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Hurray! AT&T brings high-speed cellular link to Brooklyn!

ATT Cingular LogoIt’s been in the works for quite some time. AT&T, in fact, did announce that they are expanding their 3G/HSDPA network and other good things will come to those who wait. However, last couple of weeks I did experience some cell service outage and started thinking that moving to AT&T’s GSM network wasn’t, probably, the best idea. Today, however, I was very much surprised, when while standing on a subway platform in Brooklyn instead of regular E icon I saw 3G . This is indeed very good, since now my newsreader is able to finish downloading all the packages in no time and I can, finally, follow the links from the blogs and feeds I am reading while on the subway.
On the same note – Verizon phone was showing EVDO icon for quite some time now. I just wasn’t really paying attention to it.

Let me brag a little on how this should benefit the small businesses (one of which I am a proud owner of). First of all – it lets you justify purchasing some of those cool smartphones or PDA phones. Not iPhone though, sorry, iPhone is still on a slow EDGE. Second, you may be able to beef up your sales pitch with the help of your web site – some of our clients have been doing just that (they report that the impact is tremendous). Third – it’s cheaper to communicate via e-mail/messaging/web then through the phone, although most of us don’t realize it yet. This, actually, allows you to purchase a plan with less minutes and use data connection for messaging. I am yet to test Skype on my HTC Advantage, but I am sure it’ll work much better then on EVDO.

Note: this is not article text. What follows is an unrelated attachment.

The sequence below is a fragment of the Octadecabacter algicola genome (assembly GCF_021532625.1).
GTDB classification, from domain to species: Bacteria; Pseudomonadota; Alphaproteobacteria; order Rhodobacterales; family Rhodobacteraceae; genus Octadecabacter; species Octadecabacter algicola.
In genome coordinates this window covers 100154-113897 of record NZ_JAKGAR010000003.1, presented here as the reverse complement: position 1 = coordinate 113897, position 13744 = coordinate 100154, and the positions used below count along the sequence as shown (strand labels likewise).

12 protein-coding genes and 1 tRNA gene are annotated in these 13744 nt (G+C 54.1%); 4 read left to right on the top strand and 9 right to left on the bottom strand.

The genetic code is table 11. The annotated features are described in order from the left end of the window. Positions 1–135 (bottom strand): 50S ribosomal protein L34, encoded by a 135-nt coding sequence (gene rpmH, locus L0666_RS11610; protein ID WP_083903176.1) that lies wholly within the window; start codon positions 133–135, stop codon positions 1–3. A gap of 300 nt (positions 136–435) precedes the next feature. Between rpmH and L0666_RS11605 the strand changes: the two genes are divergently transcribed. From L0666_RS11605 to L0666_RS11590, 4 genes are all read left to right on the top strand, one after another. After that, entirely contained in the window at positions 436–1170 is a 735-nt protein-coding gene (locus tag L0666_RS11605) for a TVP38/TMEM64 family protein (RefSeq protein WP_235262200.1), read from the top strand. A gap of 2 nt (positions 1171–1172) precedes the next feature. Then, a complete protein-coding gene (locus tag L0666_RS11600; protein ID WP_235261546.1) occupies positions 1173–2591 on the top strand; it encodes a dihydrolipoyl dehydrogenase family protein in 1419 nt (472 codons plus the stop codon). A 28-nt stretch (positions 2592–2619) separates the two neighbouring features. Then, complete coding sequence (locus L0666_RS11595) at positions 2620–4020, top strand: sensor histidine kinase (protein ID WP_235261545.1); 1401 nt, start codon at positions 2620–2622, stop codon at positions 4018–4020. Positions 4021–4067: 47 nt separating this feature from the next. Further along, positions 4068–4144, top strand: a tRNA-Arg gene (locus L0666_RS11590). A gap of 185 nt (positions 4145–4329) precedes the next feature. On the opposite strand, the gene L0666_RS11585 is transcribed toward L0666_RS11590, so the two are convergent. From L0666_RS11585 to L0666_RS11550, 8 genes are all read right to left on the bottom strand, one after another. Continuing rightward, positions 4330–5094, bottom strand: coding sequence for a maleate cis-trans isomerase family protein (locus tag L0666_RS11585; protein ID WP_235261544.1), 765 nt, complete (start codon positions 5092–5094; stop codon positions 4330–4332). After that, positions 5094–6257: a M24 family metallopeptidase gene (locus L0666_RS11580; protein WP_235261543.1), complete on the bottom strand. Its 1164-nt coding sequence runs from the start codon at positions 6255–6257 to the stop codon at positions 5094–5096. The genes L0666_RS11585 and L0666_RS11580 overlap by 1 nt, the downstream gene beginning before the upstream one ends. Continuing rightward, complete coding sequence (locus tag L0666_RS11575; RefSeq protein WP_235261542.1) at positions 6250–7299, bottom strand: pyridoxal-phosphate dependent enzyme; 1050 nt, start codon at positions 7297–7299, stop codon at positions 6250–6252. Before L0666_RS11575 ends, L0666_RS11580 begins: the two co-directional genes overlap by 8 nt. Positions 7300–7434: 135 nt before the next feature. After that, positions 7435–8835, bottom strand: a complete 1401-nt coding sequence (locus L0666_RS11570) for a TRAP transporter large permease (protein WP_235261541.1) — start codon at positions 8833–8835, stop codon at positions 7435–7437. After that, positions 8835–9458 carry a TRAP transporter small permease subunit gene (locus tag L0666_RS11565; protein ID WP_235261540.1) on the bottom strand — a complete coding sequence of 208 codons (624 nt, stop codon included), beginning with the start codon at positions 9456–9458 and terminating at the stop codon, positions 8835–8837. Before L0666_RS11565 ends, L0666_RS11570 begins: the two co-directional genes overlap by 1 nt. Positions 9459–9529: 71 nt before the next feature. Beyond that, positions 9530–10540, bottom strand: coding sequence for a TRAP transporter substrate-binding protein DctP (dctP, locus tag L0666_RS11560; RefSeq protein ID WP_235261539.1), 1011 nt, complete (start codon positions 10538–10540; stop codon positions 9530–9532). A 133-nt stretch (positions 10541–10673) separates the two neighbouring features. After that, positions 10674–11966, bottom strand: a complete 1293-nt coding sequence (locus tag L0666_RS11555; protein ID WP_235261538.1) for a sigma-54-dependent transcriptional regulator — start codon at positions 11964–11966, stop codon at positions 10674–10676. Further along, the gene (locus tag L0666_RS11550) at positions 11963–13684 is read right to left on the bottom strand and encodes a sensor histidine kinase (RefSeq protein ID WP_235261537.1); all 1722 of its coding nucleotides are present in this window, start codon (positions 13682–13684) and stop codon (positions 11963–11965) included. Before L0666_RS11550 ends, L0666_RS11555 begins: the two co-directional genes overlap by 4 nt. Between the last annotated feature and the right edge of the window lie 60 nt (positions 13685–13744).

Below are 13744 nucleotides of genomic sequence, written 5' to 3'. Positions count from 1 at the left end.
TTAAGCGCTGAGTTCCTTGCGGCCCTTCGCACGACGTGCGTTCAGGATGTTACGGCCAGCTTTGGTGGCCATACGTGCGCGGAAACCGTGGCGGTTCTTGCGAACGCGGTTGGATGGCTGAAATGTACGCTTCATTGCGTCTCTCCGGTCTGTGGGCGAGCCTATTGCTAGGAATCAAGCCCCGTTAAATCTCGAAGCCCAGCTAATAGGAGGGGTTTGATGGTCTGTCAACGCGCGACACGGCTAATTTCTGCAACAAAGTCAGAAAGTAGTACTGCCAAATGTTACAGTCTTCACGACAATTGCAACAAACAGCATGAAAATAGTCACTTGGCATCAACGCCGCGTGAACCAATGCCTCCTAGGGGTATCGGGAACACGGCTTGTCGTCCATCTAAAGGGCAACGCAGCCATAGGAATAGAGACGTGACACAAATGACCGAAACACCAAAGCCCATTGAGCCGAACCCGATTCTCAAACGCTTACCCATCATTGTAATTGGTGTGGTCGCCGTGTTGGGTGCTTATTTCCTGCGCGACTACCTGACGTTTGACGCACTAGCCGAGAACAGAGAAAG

With all that said – I can’t wait for WiMax. Oh, and Verizon – where’s my FiOS?

Project management at home

Yesterday the lock on my apartment door broke. I went to a hardware store and got myself one of the new Mul-T-Lock locks. Then I asked my father to team up with me and install the lock.

Not so much to my amazement, but just to prove the point, the 3.5 hour installation (including steel plate on the exterior of the door and other minor parts) went exactly the way any web project goes – with tests, beta versions and live releases. We measured the holes and distance between them, we put the lock on the door to see how it would look like (created a mash-up), we drilled the holes and installed parts of the lock without fully tightening screws (there’s your beta version) to see if key is able to rotate and the lock is, indeed functioning, then we tightened the screws and moved on to a next part of installation (there is your milestone).

The point I am trying to make here is no matter what you do – there is always a little project management going on.